The Times’s editors should publish their advertising blacklist for our benefit

The Times thinks newspapers should refuse advertising from the people the PN loves to hate 

17 Black's Mordor, apparently...
17 Black's Mordor, apparently...

Once the Tumas Group was lauded by Maltese governments for its Portomaso hotel project and the jobs it created. Now, its owner’s possession of a Dubai firm linked to the secret Panama companies of Labour’s men has turned it toxic. 

Nobody was spared the fire and brimstone from Mark Wood’s editorialising on Sunday: even a 2016 interview inside the dark recesses of MaltaToday’s page 33 (the commercials section) with a director of Electrogas (33% owned by a business consortium owned by 17 Black owner Yorgen Fenech and magnate Joe Gasan) has cropped up in this trail of toxicity. 

This unpaid interview is part of a newspaper section in which announcements and commercial news from advertisers are featured – it was never even published online, like 99% of this commercial news. The STOM’s email cache from the Electrogas leak includes the Catherine Halpin questions that were sent beforehand to facilitate this interview, through their marketing agency. 

So for the Sunday Times, a newspaper owned by a trust accused of having usurped ownership from Mabel Strickland’s rightful heir, it is the turn of MaltaToday owner Saviour Balzan to be guilted by association.

“As a newspaper owner for the past 20 years and a journalist for over 35 years, I have spoken with Malta’s leading industrialists, prime ministers, and politicians from every side. I respect all those who choose to speak to me, for whatever reason,” he told the STOM after being asked whether he, the owner of four newspapers, knew Yorgen Fenech.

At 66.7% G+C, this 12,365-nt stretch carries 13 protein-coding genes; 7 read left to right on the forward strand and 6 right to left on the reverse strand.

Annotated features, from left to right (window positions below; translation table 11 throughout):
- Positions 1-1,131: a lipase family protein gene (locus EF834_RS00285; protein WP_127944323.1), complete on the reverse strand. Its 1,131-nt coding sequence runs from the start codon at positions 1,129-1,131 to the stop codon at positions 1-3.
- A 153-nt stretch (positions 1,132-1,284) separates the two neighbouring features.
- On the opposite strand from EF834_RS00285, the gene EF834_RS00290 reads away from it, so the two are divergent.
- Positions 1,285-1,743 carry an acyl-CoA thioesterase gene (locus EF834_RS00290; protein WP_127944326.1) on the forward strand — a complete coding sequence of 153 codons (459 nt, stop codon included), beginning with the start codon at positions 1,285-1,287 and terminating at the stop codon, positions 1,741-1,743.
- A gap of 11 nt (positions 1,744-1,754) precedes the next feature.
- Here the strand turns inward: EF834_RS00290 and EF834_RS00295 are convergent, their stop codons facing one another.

“If sections of the Maltese press think certain newspaper owners or journalists should shun those who no longer enjoy the favour of a political party, the Times should publish its blacklist for everybody’s benefit.” 

That blacklist is looking like the PN’s own partisan blacklist. 

But nobody in the press cares for the business relationships Allied Newspapers nurtures when it comes to its companies and newspaper ads. Only The Times gets to moralise about how a private company like Mediatoday should conduct its business relationships. Ironic, given that Mediatoday pays associated company Progress Press to print its newspapers. Maybe Mark Wood thinks this is proof of his independence, waging a campaign on the far-flung front of the newspaper back pages where news goes to die.

Why does the STOM want Balzan, who produces the programme Xtra for TVM, to reveal commercial information on his advertising – the upshot being that, any Tumas money is now toxic cash?

“I need not discuss my companies’ commercial business, much as I do not expect Allied Newspapers – a subsidiary of which receives hundreds of thousands in euros from my company for printing business – to disclose its own commercial business, for example its long-time purchase of newsprint and other services from the Kasco Group,” Balzan told the STOM. 

MaltaToday has written freely on Yorgen Fenech’s business, 17 Black and Panamagate, and in front-page editorials published before the 2017 election and after the 17 Black revelations, demanded the resignations of Konrad Mizzi and Keith Schembri (whose company Kasco  still enjoys a business relationship with Allied Group subsidiary Progress).

17 Black | Konrad Mizzi and Keith Schembri must go 

Like our colleagues at Allied Newspapers, we – and the author of this missive – enjoy full independence, even when the Chinese walls are tested. Probably the publicity-shy Mark Wood must say the same over the presence of Nationalist MP Mario de Marco inside the trust that owns Allied.

If Mark Wood thinks journalism is all about ‘guilt by association’ and ‘scandal’ on the most basic of social relationships, he should take up a job inside the Nationalist Party.

More in National